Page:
• January:
    On Jan. 11, online property platform pinganfang.com ceased operations.
     
    Near the end of January, online property platform “unicorn” Aiwujiwu closed down.

17. Some financial institutions may go bankrupt.  ON  TRACK  

  • February:
    On Feb. 28, Xiao Yuanqi, the China Banking and Insurance Regulatory Commission chief risk officer and spokesperson, said that individual financial institutions can pilot bankruptcy mechanisms, but it is preferable for those institutions to undergo merger and reorganization.
  • May: On May 24, the China Banking and Insurance Regulatory Commission took over Inner Mongolia-based Baoshang Bank for a year because it posed serious credit risks.

    On May 24, the People’s Bank of China established a depository insurance fund company with registered capital of 10 billion yuan to “bail out” financial institutions that go bankrupt, are forced to close, or have been taken over by the government.

    According to a Securities China report on May 29, aside from Baoshang Bank, more than other 10 small banks in China did not publish annual or quarterly reports in 2019.

18. Local debt defaults will increase.

19. Foreign enterprises who primarily export to the U.S. may shift supply lines out of China or leave the mainland in large numbers.   VERIFIED  
  • March:
    On March 14, Epson China announced that its Seiko Epson branch in Shenzhen would suspend production until the end of March 2021.
     
    On March 28, Sony announced plans to shut its smartphone plant in Beijing and move production to Thailand.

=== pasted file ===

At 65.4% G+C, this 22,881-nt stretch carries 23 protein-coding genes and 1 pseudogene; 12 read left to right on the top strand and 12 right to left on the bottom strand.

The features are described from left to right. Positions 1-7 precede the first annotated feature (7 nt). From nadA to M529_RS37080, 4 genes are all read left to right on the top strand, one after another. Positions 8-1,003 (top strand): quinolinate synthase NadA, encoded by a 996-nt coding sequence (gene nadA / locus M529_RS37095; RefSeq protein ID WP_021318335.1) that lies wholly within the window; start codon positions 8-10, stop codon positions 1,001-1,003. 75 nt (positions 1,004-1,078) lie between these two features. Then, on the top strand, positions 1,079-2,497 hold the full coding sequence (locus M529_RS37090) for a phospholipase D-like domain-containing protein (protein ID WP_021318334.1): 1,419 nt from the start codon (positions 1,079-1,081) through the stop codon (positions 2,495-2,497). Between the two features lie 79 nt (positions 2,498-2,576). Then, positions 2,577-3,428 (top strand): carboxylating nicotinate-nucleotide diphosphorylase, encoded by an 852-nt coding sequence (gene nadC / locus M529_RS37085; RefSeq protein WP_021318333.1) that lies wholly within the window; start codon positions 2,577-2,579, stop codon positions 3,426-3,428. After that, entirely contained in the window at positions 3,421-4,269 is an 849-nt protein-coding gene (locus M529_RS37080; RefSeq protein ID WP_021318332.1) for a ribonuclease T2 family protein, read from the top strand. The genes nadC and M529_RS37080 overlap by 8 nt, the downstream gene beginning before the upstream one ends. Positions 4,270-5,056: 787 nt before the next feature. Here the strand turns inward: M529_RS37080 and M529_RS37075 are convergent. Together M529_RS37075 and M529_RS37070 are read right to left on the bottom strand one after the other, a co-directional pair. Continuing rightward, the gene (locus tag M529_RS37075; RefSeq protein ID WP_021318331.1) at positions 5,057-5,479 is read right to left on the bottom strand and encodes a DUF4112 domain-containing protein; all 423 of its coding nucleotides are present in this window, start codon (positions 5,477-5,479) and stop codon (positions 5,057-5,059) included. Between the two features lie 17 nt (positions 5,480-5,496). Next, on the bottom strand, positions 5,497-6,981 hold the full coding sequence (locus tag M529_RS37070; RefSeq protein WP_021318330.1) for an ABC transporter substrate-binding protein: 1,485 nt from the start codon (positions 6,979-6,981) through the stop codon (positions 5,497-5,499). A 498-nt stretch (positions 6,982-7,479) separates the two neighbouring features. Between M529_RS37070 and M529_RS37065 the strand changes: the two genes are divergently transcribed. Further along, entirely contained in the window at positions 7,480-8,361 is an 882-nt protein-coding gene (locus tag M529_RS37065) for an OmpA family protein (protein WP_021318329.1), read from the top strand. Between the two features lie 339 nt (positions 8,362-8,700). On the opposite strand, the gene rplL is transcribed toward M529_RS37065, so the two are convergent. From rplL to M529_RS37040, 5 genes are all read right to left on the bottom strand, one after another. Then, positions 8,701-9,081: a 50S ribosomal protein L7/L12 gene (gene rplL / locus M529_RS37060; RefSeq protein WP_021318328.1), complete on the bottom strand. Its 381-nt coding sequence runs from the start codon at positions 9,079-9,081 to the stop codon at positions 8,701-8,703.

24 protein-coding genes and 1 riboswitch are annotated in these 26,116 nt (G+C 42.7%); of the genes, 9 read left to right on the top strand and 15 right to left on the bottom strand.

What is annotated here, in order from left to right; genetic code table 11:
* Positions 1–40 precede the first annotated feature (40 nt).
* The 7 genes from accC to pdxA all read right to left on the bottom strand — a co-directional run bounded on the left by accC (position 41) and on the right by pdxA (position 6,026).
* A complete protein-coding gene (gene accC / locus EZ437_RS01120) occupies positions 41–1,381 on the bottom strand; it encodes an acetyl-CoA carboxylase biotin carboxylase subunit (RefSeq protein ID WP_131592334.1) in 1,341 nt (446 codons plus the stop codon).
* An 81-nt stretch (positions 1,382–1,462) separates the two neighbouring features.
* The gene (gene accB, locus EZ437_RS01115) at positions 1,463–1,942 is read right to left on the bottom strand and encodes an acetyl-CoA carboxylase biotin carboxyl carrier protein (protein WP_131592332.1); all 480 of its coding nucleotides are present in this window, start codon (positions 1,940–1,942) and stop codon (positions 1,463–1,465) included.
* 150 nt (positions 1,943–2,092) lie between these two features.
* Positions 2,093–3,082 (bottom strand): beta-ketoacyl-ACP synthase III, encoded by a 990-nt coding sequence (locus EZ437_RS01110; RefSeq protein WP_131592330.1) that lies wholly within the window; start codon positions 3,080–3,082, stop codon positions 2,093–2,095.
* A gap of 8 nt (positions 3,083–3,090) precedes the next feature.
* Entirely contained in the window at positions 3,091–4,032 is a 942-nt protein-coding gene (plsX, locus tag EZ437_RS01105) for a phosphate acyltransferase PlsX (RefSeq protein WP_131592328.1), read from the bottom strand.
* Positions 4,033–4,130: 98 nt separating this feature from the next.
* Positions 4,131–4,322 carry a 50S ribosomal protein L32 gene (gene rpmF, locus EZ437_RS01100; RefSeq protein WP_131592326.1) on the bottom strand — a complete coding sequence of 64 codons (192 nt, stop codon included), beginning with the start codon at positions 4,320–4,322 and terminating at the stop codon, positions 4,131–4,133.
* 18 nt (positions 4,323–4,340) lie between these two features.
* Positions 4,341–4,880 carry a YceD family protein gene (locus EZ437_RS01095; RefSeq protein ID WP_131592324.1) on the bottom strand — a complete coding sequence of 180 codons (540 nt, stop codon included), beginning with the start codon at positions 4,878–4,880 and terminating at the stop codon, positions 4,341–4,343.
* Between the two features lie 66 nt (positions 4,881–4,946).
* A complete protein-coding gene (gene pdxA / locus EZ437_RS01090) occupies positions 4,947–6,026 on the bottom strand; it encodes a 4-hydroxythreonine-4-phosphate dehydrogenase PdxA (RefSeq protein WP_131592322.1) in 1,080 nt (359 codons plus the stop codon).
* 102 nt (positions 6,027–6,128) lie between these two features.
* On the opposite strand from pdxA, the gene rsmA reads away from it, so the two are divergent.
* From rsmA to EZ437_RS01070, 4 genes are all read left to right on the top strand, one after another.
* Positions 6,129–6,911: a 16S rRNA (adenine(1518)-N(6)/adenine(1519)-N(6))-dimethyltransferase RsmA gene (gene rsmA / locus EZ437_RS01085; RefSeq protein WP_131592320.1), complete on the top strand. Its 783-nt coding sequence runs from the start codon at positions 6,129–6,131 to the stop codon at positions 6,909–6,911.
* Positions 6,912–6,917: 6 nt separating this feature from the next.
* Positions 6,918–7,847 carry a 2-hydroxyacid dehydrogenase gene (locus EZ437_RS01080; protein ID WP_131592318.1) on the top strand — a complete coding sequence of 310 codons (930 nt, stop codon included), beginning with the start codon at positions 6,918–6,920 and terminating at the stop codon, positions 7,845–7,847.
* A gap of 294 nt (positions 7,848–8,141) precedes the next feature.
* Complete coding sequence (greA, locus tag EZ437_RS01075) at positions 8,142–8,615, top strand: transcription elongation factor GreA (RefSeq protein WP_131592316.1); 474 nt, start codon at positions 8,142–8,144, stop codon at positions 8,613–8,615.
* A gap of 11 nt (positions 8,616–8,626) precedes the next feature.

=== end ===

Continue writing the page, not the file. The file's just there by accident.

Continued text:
• May: On May 16, Japanese imaging and electronics company Ricoh announced that it will manufacture copiers bound for the United States in Thailand instead of China.
  • June: Sharp, a Japanese-Taiwanese multinational corporation, announced plans to pull its manufacturing out of China. The company is planning to move its personal computer production line from China to Vietnam, with operations expected to commence in October. Sharp is also considering moving its office equipment production from China to Thailand.

    In June, news reports said that Japanese ceramics and electronics manufacturer Kyocera was considering withdrawing its production from mainland China. In August, the company announced that it was moving its U.S.-bound copiers and multifunction printers to Vietnam from China.

    According to various news reports, South Korean companies such as Samsung Electronics, Hyundai Motor, KIA Motors, and LG Electronics are making plans to move their production lines out of mainland China.
20. Corporate closures will become more frequent and severe, resulting in a sharply shrinking manufacturing sector and sluggish retail sales.   VERIFIED  
  • February:
    During the January-February period, automobile sales in China totaled 14.82 million, or down 14.9 percent from a year ago. Auto sales volume has fallen for nine consecutive months on the mainland.
     
    Also in January-February, industrial profits fell 14 percent year-on-year to 708.10 billion yuan, or the lowest monthly profits since October 2011.
  • March:
    On March 19, German wholesaler Metro AG started calling for bids for the sale of its China operations.
     
    On March 25, Mister Donut, Japan’s biggest donut chain, closed all 10 of its stores in Shanghai. On the same day, Wal-Mart closed its Taitung store in Qingdao Province.
     
    On March 31, South Korea’s Lotte Group closed its Tianjin department store. Only three Lotte department stores remain in China.
  • April:
    On April 1, British luxury clothing brand Burberry closed its flagship store in Shanghai’s L’Avenue shopping center. Burberry had closed four stores in Shanghai as of April 1.